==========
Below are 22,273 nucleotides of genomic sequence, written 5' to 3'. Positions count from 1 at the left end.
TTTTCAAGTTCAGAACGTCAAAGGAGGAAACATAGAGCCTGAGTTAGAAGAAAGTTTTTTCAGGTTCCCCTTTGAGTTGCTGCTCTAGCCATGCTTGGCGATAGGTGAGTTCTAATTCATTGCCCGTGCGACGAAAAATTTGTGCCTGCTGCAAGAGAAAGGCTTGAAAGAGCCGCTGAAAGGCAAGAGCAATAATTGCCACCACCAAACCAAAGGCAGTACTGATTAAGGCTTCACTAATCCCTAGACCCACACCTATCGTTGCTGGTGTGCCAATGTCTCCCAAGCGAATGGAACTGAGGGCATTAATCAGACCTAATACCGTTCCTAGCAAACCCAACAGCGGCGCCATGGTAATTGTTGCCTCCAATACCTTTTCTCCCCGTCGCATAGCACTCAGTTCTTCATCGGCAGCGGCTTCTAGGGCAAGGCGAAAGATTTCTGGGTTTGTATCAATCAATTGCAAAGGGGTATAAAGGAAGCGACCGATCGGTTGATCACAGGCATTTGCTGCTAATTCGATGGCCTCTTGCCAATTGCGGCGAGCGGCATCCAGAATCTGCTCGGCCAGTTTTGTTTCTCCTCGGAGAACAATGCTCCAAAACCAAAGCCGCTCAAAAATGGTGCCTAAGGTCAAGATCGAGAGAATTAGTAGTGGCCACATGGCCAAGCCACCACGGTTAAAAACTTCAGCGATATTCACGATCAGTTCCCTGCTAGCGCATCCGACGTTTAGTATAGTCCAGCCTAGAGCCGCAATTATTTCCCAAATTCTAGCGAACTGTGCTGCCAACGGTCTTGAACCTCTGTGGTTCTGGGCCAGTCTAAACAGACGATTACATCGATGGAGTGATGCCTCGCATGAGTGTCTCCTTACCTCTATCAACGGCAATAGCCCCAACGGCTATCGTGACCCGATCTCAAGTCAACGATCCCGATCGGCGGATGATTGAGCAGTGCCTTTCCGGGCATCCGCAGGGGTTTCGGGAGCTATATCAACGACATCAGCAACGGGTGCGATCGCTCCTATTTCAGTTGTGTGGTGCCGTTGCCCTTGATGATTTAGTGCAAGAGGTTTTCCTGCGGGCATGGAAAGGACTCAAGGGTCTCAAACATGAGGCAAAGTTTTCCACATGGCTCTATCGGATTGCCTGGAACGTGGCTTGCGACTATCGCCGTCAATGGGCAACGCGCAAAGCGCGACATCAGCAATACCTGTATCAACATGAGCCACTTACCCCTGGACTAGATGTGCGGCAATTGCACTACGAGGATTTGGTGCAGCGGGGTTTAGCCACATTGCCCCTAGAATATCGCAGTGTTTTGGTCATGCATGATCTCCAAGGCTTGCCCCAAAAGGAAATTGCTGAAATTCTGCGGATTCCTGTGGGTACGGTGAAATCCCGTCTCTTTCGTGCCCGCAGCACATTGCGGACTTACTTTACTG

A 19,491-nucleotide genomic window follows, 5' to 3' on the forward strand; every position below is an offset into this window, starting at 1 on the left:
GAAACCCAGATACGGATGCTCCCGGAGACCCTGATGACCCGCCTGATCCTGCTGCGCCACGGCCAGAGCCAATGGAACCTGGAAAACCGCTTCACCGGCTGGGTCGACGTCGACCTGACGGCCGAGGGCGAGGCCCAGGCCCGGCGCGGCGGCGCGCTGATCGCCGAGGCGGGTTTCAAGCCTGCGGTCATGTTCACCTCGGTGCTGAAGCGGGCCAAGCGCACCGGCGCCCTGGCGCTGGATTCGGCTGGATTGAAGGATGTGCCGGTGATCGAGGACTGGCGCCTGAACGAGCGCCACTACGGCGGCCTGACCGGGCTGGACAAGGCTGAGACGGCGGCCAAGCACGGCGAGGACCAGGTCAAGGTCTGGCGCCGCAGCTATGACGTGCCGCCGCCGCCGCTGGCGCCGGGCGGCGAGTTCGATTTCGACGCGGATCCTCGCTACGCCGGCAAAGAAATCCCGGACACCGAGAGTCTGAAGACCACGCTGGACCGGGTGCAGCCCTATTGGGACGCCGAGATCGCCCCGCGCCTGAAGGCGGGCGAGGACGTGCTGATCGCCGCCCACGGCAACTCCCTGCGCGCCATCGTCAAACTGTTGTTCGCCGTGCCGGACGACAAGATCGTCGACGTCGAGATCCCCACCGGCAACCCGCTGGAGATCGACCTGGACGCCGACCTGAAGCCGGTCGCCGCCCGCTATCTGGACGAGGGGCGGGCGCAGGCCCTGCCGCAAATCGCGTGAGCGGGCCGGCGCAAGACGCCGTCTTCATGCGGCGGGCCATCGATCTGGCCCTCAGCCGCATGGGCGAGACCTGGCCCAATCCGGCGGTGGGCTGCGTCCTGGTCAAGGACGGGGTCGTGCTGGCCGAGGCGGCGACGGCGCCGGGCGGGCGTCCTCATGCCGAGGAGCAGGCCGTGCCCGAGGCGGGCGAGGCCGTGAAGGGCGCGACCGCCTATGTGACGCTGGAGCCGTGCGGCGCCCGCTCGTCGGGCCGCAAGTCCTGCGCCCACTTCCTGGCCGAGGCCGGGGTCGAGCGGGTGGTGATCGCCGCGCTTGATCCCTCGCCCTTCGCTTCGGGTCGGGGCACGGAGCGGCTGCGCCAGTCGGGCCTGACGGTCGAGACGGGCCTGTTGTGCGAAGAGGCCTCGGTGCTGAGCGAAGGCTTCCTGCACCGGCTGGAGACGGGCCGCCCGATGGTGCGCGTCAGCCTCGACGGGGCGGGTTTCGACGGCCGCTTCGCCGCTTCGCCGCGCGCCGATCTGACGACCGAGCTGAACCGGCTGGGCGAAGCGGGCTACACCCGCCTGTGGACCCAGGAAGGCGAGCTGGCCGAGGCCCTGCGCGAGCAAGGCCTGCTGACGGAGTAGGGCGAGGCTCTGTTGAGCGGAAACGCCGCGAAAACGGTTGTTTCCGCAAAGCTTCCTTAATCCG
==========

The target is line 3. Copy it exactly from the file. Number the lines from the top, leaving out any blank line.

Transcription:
A 19,491-nucleotide genomic window follows, 5' to 3' on the forward strand; every position below is an offset into this window, starting at 1 on the left: